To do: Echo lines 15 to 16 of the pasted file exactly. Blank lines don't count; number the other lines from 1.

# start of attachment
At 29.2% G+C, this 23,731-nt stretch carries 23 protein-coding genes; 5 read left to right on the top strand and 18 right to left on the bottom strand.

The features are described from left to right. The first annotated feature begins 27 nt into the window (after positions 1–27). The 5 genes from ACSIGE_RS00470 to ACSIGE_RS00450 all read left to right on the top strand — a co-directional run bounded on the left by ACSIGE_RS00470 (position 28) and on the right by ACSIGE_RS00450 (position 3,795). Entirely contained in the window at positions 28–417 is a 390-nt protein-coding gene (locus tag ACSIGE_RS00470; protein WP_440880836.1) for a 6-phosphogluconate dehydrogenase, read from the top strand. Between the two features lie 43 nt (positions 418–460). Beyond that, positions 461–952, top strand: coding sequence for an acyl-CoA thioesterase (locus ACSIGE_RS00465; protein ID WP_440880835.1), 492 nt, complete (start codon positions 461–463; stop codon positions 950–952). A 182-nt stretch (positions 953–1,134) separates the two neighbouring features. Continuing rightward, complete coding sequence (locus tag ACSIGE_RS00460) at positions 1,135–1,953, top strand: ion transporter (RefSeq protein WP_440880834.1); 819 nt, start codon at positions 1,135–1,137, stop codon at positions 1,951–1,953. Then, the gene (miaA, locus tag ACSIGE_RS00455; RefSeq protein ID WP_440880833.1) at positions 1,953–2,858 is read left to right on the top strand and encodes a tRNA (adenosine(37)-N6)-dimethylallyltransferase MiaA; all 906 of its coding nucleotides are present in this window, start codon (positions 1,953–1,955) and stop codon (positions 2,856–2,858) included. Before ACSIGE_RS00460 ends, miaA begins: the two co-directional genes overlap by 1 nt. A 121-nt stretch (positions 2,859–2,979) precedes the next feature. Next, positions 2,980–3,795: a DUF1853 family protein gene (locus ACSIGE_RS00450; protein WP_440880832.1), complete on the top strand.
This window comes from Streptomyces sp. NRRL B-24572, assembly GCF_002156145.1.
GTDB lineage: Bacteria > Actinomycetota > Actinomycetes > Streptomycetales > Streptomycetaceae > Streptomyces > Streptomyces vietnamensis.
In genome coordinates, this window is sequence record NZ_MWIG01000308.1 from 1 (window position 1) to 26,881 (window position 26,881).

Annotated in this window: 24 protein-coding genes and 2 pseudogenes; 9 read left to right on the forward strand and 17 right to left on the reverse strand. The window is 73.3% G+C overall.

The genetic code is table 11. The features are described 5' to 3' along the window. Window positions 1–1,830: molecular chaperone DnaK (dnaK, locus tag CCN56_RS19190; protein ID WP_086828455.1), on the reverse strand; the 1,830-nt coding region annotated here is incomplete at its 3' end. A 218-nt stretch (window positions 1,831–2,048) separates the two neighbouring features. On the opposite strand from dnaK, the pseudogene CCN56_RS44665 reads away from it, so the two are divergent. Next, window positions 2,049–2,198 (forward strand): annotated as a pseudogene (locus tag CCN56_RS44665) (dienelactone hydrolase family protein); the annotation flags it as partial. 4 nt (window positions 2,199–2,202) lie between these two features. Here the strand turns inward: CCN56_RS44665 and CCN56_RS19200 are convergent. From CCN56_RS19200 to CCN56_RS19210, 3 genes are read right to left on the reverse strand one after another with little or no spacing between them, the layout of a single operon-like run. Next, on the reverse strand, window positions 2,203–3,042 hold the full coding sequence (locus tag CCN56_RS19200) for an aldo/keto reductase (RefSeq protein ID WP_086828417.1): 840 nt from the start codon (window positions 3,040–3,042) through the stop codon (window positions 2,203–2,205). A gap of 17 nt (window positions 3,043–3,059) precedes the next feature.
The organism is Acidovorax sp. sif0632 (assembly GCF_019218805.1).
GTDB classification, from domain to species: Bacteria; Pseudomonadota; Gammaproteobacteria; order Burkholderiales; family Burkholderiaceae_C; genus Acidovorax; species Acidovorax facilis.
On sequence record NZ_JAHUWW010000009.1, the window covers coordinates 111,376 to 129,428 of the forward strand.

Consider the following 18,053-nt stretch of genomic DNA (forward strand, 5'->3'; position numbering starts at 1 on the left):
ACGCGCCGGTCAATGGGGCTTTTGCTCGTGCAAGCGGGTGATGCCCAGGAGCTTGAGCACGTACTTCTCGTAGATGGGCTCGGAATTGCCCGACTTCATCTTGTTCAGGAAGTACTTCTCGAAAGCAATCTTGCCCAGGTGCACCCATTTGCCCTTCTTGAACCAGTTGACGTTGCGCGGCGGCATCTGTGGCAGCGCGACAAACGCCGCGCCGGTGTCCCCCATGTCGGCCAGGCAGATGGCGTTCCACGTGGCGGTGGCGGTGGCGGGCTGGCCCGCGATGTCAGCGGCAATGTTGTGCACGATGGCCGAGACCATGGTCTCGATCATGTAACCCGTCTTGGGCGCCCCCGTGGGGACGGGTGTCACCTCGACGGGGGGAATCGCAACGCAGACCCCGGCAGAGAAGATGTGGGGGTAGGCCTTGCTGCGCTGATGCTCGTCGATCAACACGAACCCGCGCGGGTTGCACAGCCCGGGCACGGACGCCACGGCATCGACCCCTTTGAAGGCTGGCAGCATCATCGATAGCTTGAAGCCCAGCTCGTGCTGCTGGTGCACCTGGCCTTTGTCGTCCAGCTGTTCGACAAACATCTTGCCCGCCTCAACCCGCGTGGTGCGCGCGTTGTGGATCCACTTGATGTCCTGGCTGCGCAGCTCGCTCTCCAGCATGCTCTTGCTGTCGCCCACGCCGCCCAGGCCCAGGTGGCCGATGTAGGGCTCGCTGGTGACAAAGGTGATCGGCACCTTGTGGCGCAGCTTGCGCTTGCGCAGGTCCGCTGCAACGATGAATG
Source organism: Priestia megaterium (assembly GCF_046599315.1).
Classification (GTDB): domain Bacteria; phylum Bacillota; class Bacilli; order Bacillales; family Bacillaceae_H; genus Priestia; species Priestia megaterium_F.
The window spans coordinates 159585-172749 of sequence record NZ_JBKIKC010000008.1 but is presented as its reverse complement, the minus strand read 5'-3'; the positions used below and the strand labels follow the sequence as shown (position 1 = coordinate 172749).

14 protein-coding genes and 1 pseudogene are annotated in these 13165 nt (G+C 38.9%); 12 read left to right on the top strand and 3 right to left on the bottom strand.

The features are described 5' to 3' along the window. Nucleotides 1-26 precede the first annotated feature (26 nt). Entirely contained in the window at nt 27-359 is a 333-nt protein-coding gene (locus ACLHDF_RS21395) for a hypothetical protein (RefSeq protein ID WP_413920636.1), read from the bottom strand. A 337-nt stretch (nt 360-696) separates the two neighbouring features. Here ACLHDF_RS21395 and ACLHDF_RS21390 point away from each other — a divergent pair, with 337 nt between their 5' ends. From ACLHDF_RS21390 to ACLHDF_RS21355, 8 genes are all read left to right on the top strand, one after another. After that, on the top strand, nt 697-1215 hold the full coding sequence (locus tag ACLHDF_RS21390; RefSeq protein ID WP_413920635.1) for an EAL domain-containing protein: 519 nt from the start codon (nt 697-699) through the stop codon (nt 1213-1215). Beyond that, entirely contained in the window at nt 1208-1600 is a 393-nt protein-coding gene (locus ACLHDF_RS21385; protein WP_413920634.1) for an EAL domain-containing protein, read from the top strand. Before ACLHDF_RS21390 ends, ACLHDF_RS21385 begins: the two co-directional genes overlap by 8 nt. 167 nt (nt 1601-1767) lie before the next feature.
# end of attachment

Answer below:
The window spans coordinates 159585-172749 of sequence record NZ_JBKIKC010000008.1 but is presented as its reverse complement, the minus strand read 5'-3'; the positions used below and the strand labels follow the sequence as shown (position 1 = coordinate 172749).

14 protein-coding genes and 1 pseudogene are annotated in these 13165 nt (G+C 38.9%); 12 read left to right on the top strand and 3 right to left on the bottom strand.